The formation of the European Biogas Association (EBA) four years ago presented an ideal chance for the UK sector to amplify the British voice. Last week, we formalised our partnership.
When REA Biogas was formed in 2004, very few plants existed in the UK. It was natural that we should seek to learn from operating experience in Europe where, in particular, German development was so strong.
Hence we have run joint biogas engineering training courses with German partner IBBK for three years, and recently gained EU funding for a Leonardo programme supporting the placement of up to 30 people at German facilities. The REA is also a board member at Task 37, a programme that dissemin-ates good practice in anaerobic digestion (AD) from many other countries.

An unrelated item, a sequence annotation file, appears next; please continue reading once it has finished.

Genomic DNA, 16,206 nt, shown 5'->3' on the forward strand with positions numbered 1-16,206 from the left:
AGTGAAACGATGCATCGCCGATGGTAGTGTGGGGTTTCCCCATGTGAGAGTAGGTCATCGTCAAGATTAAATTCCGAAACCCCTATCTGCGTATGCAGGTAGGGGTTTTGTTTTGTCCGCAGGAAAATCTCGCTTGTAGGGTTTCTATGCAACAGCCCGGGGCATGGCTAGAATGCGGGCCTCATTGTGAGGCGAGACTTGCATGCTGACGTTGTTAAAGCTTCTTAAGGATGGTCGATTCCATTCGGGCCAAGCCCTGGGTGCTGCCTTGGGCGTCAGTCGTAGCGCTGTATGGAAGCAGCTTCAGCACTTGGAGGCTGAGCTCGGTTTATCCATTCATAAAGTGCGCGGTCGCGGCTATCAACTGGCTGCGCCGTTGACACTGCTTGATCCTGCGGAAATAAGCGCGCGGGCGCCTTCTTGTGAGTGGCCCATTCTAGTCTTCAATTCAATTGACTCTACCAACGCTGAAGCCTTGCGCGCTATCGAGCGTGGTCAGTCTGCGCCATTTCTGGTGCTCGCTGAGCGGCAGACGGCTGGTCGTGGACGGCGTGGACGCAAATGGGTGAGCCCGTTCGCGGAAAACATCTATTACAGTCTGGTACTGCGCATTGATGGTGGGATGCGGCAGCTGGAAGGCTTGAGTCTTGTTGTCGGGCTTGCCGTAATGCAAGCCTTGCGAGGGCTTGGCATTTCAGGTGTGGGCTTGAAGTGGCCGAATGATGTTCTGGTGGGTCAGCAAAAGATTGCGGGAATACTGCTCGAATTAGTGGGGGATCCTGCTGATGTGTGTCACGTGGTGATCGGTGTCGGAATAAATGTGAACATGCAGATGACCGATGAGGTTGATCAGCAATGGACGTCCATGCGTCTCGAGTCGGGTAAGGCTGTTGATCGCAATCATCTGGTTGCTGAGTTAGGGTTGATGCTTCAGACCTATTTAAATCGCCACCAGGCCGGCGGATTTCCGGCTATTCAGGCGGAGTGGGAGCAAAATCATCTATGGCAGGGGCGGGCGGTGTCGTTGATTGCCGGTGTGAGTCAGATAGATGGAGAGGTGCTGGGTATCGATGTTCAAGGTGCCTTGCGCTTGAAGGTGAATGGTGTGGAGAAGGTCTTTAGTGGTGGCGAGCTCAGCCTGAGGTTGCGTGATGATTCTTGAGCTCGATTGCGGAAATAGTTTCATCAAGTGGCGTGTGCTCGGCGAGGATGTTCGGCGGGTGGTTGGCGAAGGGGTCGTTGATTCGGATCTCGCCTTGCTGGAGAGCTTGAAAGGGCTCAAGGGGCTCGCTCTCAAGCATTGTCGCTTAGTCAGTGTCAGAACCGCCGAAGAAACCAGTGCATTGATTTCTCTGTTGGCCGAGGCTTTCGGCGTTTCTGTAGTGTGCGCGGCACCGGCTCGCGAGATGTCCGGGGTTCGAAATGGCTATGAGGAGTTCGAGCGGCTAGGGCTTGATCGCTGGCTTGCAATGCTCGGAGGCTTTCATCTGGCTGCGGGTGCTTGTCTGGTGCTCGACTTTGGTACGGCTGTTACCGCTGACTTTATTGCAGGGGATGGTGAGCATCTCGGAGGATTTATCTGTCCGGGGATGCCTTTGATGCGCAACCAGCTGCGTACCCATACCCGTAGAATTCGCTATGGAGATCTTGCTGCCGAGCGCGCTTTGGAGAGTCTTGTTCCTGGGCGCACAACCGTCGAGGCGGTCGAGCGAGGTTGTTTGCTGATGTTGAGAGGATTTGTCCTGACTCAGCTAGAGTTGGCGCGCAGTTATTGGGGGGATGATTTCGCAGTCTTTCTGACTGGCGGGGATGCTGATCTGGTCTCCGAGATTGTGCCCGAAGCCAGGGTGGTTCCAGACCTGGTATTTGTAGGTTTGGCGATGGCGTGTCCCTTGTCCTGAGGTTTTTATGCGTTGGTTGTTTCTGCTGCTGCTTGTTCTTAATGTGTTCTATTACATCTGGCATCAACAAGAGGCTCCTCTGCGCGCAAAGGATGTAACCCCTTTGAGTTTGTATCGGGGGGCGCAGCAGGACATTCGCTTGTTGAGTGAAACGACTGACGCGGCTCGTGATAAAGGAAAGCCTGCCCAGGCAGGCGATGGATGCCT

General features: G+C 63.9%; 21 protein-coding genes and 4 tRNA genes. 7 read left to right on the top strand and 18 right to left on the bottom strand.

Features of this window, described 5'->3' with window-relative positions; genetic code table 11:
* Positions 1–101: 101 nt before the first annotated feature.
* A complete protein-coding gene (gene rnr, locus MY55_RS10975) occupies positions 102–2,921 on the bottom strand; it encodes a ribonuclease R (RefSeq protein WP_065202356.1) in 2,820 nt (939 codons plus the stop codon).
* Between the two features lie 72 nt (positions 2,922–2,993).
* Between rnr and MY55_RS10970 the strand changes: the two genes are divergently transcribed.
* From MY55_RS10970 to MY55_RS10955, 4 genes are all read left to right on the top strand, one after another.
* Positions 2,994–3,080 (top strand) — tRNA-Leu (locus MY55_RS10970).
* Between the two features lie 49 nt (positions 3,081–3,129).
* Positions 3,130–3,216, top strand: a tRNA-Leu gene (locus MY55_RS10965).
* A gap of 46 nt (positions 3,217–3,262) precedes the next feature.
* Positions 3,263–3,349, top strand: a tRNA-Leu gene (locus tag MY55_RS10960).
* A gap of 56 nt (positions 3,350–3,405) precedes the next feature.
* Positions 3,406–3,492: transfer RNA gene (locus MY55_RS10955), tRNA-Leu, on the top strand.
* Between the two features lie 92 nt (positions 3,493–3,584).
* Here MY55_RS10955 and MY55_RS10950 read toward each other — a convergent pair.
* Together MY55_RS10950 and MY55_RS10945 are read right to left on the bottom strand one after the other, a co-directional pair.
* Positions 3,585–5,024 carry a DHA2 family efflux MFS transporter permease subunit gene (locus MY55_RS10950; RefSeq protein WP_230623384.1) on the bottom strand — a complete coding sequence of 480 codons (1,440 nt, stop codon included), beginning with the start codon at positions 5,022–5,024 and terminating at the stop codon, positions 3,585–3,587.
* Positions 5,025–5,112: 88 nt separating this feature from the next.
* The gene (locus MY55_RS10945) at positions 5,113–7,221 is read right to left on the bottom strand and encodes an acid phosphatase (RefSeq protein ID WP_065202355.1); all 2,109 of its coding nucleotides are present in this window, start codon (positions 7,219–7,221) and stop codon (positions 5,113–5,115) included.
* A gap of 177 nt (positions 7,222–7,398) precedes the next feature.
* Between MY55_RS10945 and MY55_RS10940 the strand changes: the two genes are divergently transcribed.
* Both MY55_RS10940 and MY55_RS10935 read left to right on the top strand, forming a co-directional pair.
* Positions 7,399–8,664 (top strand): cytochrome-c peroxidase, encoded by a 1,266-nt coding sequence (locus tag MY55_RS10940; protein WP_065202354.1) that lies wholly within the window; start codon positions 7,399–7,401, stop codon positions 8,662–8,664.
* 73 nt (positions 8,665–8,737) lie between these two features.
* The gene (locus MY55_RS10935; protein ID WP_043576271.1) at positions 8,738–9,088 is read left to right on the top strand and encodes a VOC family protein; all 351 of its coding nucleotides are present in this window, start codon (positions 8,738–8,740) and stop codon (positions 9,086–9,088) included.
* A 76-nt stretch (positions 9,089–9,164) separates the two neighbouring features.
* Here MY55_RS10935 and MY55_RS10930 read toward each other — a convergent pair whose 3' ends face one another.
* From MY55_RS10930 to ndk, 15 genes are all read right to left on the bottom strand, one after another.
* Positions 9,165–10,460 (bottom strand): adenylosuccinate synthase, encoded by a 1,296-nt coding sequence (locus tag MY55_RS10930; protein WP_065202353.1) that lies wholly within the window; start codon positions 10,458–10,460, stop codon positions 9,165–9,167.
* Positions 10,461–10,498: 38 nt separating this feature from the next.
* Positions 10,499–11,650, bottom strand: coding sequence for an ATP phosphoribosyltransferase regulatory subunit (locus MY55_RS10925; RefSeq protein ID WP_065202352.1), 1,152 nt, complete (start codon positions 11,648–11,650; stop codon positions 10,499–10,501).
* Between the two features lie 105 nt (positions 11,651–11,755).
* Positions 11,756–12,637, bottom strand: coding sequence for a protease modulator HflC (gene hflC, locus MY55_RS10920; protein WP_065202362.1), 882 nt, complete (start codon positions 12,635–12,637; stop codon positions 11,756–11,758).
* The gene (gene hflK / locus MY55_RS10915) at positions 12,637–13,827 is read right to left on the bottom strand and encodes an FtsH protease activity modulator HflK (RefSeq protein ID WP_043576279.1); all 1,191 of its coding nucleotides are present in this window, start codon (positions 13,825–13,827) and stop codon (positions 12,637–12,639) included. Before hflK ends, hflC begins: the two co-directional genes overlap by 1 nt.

Most of the significant regulatory instruments in the sector also originate, or are influenced by, decisions made in Europe. With our expertise having been bolstered by the integration of the Association for Organics Recycling, we realised that our relationship with the EBA could also be two-way. We can assist with technical advice on key issues, and we can now join other European AD groups to engage with the European Commission and other institutions.
EBA president Arthur Wellinger summed up: “I look forward to intensifying the collaboration with the REA to create the right conditions for the future expansion of renewable energy and organics recycling projects.”
David Collins, Renewable Energy Association head of biogas